Immigrants have clearly had a massive impact on the development of British art. The latest exhibition from the Tate Britain aims to explore this link by displaying the different styles that immigrant artists brought with them, and how British artists learned from them to further their own skills.
The exploration of how such artists ended up in Britain is fascinating. Though the exhibition skirts over the fact, it's likely that many of these artists came over to Britain as a business opportunity rather than to contribute to British art. Their handiwork might have seemed pedestrian at home but would have been considered exotic, and therefore more lucrative, in Britain. It's apparent that though the Dutch and Italian painters who migrated here were talented, their works were not on a par with the contemporary masters at work in their home countries.
A few pieces hold interesting back stories along with superb artistic qualities, but the majority of the works on display are largely disappointing – even the Canaletto is not one of his best.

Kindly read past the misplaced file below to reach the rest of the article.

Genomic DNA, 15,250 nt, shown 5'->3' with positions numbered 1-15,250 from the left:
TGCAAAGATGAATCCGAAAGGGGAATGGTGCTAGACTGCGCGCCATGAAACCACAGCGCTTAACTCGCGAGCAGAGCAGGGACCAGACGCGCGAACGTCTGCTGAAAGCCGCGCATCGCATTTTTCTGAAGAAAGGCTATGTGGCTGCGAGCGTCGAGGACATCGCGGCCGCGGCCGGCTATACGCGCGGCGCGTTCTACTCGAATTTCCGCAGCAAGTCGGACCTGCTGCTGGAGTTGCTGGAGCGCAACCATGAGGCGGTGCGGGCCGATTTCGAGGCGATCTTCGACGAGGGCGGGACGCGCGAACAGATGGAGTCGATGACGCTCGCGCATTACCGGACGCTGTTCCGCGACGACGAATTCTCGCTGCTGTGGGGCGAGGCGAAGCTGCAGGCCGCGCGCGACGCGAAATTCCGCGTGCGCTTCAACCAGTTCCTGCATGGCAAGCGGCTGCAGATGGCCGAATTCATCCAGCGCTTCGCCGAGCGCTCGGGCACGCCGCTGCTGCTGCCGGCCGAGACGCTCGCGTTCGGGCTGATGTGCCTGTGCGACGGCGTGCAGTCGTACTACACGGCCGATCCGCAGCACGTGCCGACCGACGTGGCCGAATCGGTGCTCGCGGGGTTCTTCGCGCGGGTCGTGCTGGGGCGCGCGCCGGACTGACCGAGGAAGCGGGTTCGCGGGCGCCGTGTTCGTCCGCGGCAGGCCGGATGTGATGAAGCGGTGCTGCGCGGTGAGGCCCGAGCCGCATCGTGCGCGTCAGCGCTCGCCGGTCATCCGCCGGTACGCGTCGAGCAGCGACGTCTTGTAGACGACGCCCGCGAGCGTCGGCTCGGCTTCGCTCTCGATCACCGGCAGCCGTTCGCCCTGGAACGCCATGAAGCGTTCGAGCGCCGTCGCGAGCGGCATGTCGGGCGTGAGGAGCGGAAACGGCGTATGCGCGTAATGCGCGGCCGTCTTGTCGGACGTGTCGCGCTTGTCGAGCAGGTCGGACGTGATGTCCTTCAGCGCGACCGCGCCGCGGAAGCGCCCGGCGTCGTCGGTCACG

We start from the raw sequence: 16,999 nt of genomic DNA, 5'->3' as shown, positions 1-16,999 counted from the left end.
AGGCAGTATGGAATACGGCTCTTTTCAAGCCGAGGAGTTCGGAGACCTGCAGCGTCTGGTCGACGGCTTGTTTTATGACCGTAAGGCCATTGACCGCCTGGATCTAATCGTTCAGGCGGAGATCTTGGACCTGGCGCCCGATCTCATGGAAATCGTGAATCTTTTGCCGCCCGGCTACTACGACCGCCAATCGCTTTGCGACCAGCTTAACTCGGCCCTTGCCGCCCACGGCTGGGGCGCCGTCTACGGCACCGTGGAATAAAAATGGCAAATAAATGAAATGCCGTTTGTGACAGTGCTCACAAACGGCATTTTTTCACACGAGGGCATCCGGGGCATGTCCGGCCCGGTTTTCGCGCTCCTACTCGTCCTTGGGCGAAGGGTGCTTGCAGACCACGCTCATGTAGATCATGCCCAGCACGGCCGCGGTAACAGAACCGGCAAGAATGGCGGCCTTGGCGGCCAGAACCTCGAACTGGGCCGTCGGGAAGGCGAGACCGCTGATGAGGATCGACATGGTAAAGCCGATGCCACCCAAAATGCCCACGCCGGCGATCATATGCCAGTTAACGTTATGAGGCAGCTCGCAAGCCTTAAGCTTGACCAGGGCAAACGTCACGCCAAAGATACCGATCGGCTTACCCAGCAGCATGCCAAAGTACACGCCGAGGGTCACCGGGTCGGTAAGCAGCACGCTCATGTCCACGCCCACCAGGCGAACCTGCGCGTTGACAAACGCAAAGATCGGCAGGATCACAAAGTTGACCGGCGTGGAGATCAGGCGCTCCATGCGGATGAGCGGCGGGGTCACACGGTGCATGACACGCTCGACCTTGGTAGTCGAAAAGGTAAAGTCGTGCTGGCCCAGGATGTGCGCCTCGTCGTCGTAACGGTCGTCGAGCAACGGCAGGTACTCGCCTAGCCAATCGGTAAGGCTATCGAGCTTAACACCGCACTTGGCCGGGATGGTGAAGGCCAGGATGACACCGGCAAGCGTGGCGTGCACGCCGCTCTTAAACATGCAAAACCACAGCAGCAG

The exhibition has more to offer when displaying contemporary art, with the hypnotic 'Cloud Canyons' by David Medalla and the spiritual and powerful work by Rasheed Araeen being two highlights.
Though this exhibition explores some great stories around migration, the art on display does not necessarily do them justice.
Migrations: Journeys into British Art is on display at the Tate Britain until 12 August. Admission is £6 for adults, concessions available.
By Tabish Khan